By Karen Morss
Mustang, last year that he decided to do it again. But like most air racing efforts,
nothing comes easy. The last week in June, my husband and race pilot, Dave Morss,
flew down to Hollister, CA, to do a test flight with a new alternator. Everything seemed
A-ok when he taxied back to the hangar after delighting the locals with a few low
obvious problem. The new Allison engine installed for last year’s race, was making
metal. The engine had twelve hours total time so we were stumped. To make matters
worse, the local shop that did the engine overhaul was overflowing with Reno projects
so no help to be had there. An engine shop in Washington agreed to take the project
so Dick and Jerry pulled the engine, put it on the back of a borrowed pick up truck
and off Jerry drove to Arlington, Washington.
The disassembled engine revealed a failure of one main crankshaft bearing which
also severely gouged the crankshaft journal. It became apparent that the crankshaft
also needed to be replaced. No easy task on these Allison engines. The engine shop
located a new crankshaft and soon it was on its way to Seattle. Somewhere along the
way, its shipping crate was pierced by a fork lift. This caused a delay of several
weeks, as it had to be X-rayed for possible damage, insurance claims dealt with, and
finally re-crating and shipping back to Washington. It got “lost” for a few days along
In late August, Jerry drove back to Washington and picked up the engine. New rings,
NOS main thrust nose bearing, all main crank bearings and another crankshaft were
installed along with all new seals and gaskets. They ran the engine for four hours.
With just two weeks to spare, the engine was on its way, back to Hollister. Many, many
late nights later with the entire oil cooling system removed for cleaning and the engine
re-installed, Polar Bear was ready for flight test by Dave. The power wouldn’t come up
smoothly through the mid-range rpm. The carburetor was removed and Dave flew it to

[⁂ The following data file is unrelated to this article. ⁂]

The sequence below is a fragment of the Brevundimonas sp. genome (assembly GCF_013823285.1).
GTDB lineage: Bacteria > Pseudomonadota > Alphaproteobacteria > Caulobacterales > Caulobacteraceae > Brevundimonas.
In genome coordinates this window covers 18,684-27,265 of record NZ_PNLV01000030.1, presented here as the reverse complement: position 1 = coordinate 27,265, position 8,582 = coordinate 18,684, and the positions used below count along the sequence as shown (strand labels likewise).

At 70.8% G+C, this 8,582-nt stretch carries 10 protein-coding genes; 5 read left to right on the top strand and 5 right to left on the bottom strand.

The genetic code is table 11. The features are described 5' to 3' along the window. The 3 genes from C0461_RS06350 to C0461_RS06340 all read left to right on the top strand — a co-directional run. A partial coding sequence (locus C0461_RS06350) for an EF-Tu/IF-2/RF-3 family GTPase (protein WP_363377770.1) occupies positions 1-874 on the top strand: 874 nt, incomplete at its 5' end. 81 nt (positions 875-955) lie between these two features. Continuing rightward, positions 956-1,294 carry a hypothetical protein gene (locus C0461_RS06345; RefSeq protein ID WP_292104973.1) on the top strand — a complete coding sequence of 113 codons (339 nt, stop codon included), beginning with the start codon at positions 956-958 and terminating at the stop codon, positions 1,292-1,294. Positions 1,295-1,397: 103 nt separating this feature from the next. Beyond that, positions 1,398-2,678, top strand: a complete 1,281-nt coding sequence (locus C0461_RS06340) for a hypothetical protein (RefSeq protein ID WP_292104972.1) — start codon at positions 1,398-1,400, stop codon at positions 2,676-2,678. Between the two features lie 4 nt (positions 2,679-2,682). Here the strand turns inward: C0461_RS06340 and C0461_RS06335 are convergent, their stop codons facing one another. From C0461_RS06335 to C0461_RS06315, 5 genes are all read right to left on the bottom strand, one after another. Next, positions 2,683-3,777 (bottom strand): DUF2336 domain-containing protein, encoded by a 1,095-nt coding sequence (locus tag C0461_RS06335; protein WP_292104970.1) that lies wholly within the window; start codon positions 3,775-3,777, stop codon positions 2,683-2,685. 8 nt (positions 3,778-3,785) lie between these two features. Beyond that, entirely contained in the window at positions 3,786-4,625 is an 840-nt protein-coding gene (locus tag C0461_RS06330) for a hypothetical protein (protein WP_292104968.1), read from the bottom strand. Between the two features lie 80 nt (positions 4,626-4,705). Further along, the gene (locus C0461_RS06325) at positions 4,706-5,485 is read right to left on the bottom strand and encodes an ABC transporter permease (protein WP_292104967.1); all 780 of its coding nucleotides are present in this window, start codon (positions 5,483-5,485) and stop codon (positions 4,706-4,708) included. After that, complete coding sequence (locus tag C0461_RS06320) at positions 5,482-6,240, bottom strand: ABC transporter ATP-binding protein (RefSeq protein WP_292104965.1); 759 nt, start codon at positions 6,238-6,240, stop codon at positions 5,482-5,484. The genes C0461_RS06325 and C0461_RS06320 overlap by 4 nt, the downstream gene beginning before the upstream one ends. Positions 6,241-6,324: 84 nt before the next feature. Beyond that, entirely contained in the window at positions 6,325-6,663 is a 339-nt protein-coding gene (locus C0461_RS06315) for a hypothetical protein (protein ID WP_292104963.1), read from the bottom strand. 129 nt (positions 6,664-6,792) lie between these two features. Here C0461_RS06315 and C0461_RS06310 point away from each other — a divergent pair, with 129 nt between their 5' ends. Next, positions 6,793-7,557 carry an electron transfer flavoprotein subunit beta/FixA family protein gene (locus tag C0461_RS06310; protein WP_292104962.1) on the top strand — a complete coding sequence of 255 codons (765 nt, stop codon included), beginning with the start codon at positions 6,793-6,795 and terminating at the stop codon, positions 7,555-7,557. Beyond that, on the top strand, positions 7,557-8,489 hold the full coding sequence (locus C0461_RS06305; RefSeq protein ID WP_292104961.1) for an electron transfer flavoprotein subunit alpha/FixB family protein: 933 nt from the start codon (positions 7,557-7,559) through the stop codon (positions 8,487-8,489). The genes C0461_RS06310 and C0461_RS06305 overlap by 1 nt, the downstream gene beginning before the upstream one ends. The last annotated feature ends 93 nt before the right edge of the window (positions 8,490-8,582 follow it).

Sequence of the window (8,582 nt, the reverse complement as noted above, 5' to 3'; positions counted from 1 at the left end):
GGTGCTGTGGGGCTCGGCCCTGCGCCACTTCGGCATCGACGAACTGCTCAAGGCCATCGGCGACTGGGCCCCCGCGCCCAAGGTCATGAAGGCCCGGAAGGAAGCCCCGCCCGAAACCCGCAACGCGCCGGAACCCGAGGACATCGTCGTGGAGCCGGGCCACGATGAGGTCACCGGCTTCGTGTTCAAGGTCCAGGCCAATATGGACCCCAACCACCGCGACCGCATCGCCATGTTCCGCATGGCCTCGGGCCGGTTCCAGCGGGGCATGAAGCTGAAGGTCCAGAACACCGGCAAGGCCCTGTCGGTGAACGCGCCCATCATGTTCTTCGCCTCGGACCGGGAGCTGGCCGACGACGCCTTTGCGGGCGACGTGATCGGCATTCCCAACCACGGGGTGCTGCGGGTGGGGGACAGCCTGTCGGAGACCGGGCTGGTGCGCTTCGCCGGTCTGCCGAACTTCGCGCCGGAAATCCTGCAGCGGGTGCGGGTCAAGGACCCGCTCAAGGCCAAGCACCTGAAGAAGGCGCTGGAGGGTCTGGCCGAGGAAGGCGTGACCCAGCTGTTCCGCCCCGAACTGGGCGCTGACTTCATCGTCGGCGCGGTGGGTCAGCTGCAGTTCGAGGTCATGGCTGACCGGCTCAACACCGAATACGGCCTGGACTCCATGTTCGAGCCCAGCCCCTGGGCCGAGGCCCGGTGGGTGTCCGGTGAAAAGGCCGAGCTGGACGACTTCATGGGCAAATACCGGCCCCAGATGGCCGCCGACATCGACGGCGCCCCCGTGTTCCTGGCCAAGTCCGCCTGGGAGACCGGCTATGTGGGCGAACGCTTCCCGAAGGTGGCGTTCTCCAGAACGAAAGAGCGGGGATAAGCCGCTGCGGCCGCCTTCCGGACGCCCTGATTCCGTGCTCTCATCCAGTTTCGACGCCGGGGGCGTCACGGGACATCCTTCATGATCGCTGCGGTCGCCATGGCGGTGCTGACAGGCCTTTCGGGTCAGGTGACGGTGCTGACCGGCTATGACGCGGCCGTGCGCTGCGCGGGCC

Tehachapi for flow testing and tweaking, and picked it up the next day. Re-installed,
everything checked out and it was time to go racing.
Dave qualified Polar Bear at 334.995 mph, 23rd in a field of 27. The good news was
that the new oil cooler worked but the engine wasn’t making as much power as last
year. Dave went to our trusty engine theorist, Dan Whitney, and discussed the
problem. Dan thought and was correct that the intake air to the carburetor was not
sealed sufficiently. Our McGyver-like crew chief fabricated a fix using a Folgers coffee
can, some clamps, safety wire and aluminum tape. It worked.
Dave finished 3rd in the Medallion race on Thursday with a speed of 341.995 and 4th
in Saturday’s race at 345.424. Lo and behold when we got the pairings for Sunday’s
finale, the Bronze race, Polar Bear had the pole. The planes ahead of us moved up to
Silver because other planes broke or their speeds were faster. But that meant we
would go head to head with the fabulous Race 57, Super Corsair, a veteran of the
Cleveland Air races. Bob Odegaard flew the F2G Corsair starting from the last
position. Dave had the lead but each lap Bob moved up a spot until he finally caught
Dave right in front of the grandstands on lap 5. Then just moments later on the
backcourse, he pulled off and called a mayday. You hate to win because somebody
else breaks but that is part of air racing. Everyone breathed a sigh of relief as Bob
touched down and made a beautiful landing. But no one cheered more than the crew
of Race 25, as Dave flew Polar Bear on that final lap to take the checkered flag for
our first Unlimited win at Reno. Can’t wait till next year.
History of P51-A N51Z
Polar Bear, #43-6006, was built by North American at Inglewood, CA for the United States
Army Air Corps. The aircraft was accepted by the AAC at Mines Field (now LAX) on April
3rd, 1943. On that same day, the aircraft left Los Angeles for Ladd Army Airfield in Alaska
with stops at Long Beach, Hill Field, Gore Field and Edmonton, Canada, arriving at Ladd on
May 1, 1943.
February 18, 1944 with only 43 hours total time, the aircraft crashed near Summit, Alaska in
heavy snow on a VFR flight plan. The pilot, Second Lt. Edward W. Getter was killed. The
aircraft remained on that mountain, exposed to the weather and occasional visits by local
hunters, who scribed their names on the engine valve covers.
In the fall of 1977, more than thirty years after the crash, a very determined Waldon “Moon”
Spillers, with the help of two friends, removed the wreckage from the side of the mountain,
too steep for helicopters. The aircraft remains were shipped to Ohio, where Waldon rebuilt
the aircraft. Working on it almost everyday, Polar Bear flew again on July 3, 1985.
In the spring of 1995, with just over 100 hours flying time since rebuild, the aircraft was sold
to its current owner, Jerry Gabe, who lives in Hollister, CA. A twelve-cylinder Allison V1710
engine and Curtis Electric three-blade propeller power the aircraft.
|Polar Bear Pilot - Dave Morss
|Polar Bear's Allison engine
|Special Thanks to
Naomi West and Dan Whitney
for their spectacular photos.